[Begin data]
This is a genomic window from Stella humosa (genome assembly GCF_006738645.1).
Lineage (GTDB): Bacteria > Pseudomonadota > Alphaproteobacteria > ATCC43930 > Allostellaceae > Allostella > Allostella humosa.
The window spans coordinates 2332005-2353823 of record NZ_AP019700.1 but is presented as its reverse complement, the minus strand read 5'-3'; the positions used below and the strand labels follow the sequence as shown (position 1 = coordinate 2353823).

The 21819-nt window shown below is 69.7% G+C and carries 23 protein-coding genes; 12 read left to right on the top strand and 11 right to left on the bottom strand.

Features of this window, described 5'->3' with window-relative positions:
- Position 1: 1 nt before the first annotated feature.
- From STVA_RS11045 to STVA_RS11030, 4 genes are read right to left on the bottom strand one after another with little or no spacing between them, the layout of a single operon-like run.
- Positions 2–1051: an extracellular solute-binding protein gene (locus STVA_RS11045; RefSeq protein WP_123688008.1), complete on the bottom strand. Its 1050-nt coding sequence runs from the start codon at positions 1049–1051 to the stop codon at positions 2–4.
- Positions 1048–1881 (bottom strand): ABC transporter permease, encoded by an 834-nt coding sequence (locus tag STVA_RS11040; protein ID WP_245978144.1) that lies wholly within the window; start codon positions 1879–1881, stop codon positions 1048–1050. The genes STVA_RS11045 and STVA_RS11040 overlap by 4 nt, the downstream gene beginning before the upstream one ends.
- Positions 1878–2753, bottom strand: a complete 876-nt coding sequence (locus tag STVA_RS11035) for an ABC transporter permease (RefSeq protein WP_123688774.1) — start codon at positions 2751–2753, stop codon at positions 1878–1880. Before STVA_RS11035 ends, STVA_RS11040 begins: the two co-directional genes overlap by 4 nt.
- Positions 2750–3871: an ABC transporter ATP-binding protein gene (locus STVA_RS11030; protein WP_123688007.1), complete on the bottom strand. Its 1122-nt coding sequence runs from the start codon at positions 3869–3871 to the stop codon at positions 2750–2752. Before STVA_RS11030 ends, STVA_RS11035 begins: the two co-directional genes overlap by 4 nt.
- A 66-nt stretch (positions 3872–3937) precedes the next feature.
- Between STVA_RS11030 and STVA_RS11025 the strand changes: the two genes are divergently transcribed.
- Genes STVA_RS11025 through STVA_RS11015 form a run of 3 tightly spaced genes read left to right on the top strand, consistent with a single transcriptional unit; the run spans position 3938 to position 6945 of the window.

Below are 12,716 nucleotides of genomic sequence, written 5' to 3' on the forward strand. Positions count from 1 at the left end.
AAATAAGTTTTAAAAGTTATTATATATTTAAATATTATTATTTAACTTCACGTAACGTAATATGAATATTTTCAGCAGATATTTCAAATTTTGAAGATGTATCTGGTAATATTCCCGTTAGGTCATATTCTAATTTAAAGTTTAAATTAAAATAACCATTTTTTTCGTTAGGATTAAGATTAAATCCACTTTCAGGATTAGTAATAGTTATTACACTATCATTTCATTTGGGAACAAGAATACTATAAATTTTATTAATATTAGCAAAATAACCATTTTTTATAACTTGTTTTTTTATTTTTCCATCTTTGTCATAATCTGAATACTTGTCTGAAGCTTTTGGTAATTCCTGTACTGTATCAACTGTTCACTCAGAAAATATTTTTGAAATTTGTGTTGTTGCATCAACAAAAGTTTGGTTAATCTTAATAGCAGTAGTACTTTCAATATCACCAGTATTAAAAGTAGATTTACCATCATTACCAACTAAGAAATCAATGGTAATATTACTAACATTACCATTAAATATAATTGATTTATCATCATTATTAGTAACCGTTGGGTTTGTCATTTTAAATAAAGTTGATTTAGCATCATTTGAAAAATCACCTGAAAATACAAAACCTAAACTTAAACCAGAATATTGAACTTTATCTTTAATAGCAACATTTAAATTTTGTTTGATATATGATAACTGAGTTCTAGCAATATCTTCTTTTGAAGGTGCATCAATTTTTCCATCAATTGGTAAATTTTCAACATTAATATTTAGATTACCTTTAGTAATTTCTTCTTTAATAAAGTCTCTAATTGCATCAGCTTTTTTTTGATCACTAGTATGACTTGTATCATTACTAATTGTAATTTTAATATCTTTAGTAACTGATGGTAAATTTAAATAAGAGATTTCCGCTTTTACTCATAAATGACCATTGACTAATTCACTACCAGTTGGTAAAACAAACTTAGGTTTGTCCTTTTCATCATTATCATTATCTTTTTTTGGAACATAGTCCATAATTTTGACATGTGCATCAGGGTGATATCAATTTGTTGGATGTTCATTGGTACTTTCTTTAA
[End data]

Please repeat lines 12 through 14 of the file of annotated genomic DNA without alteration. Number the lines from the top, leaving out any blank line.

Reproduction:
- A 66-nt stretch (positions 3872–3937) precedes the next feature.
- Between STVA_RS11030 and STVA_RS11025 the strand changes: the two genes are divergently transcribed.
- Genes STVA_RS11025 through STVA_RS11015 form a run of 3 tightly spaced genes read left to right on the top strand, consistent with a single transcriptional unit; the run spans position 3938 to position 6945 of the window.